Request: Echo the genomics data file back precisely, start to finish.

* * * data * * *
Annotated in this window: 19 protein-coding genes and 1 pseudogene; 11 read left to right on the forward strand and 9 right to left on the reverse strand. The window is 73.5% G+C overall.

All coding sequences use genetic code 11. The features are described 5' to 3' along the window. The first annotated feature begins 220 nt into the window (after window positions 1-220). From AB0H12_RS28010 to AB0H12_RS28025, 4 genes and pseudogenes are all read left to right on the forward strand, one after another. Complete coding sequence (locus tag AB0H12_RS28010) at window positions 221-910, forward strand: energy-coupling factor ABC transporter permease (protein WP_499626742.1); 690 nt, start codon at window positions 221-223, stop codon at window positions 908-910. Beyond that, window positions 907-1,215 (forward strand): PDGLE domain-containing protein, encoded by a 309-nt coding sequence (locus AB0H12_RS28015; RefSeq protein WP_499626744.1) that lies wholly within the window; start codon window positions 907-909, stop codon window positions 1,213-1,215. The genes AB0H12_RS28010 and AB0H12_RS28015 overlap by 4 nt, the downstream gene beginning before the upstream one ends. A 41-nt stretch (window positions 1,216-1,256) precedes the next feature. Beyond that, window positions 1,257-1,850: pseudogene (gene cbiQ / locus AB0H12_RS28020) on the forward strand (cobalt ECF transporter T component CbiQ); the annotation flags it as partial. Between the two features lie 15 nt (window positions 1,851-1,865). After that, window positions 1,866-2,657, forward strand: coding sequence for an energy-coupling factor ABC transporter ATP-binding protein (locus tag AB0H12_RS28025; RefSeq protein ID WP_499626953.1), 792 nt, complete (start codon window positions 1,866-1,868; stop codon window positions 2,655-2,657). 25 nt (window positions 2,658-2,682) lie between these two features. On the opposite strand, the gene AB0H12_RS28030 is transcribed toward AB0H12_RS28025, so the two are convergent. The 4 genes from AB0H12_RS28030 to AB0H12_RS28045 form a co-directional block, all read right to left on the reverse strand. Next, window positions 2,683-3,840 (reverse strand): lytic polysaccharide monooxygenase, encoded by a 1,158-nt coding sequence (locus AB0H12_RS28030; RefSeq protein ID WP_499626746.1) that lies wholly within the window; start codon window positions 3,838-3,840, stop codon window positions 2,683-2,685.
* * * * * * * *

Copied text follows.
Annotated in this window: 19 protein-coding genes and 1 pseudogene; 11 read left to right on the forward strand and 9 right to left on the reverse strand. The window is 73.5% G+C overall.

All coding sequences use genetic code 11. The features are described 5' to 3' along the window. The first annotated feature begins 220 nt into the window (after window positions 1-220). From AB0H12_RS28010 to AB0H12_RS28025, 4 genes and pseudogenes are all read left to right on the forward strand, one after another. Complete coding sequence (locus tag AB0H12_RS28010) at window positions 221-910, forward strand: energy-coupling factor ABC transporter permease (protein WP_499626742.1); 690 nt, start codon at window positions 221-223, stop codon at window positions 908-910. Beyond that, window positions 907-1,215 (forward strand): PDGLE domain-containing protein, encoded by a 309-nt coding sequence (locus AB0H12_RS28015; RefSeq protein WP_499626744.1) that lies wholly within the window; start codon window positions 907-909, stop codon window positions 1,213-1,215. The genes AB0H12_RS28010 and AB0H12_RS28015 overlap by 4 nt, the downstream gene beginning before the upstream one ends. A 41-nt stretch (window positions 1,216-1,256) precedes the next feature. Beyond that, window positions 1,257-1,850: pseudogene (gene cbiQ / locus AB0H12_RS28020) on the forward strand (cobalt ECF transporter T component CbiQ); the annotation flags it as partial. Between the two features lie 15 nt (window positions 1,851-1,865). After that, window positions 1,866-2,657, forward strand: coding sequence for an energy-coupling factor ABC transporter ATP-binding protein (locus tag AB0H12_RS28025; RefSeq protein ID WP_499626953.1), 792 nt, complete (start codon window positions 1,866-1,868; stop codon window positions 2,655-2,657). 25 nt (window positions 2,658-2,682) lie between these two features. On the opposite strand, the gene AB0H12_RS28030 is transcribed toward AB0H12_RS28025, so the two are convergent. The 4 genes from AB0H12_RS28030 to AB0H12_RS28045 form a co-directional block, all read right to left on the reverse strand. Next, window positions 2,683-3,840 (reverse strand): lytic polysaccharide monooxygenase, encoded by a 1,158-nt coding sequence (locus AB0H12_RS28030; RefSeq protein ID WP_499626746.1) that lies wholly within the window; start codon window positions 3,838-3,840, stop codon window positions 2,683-2,685.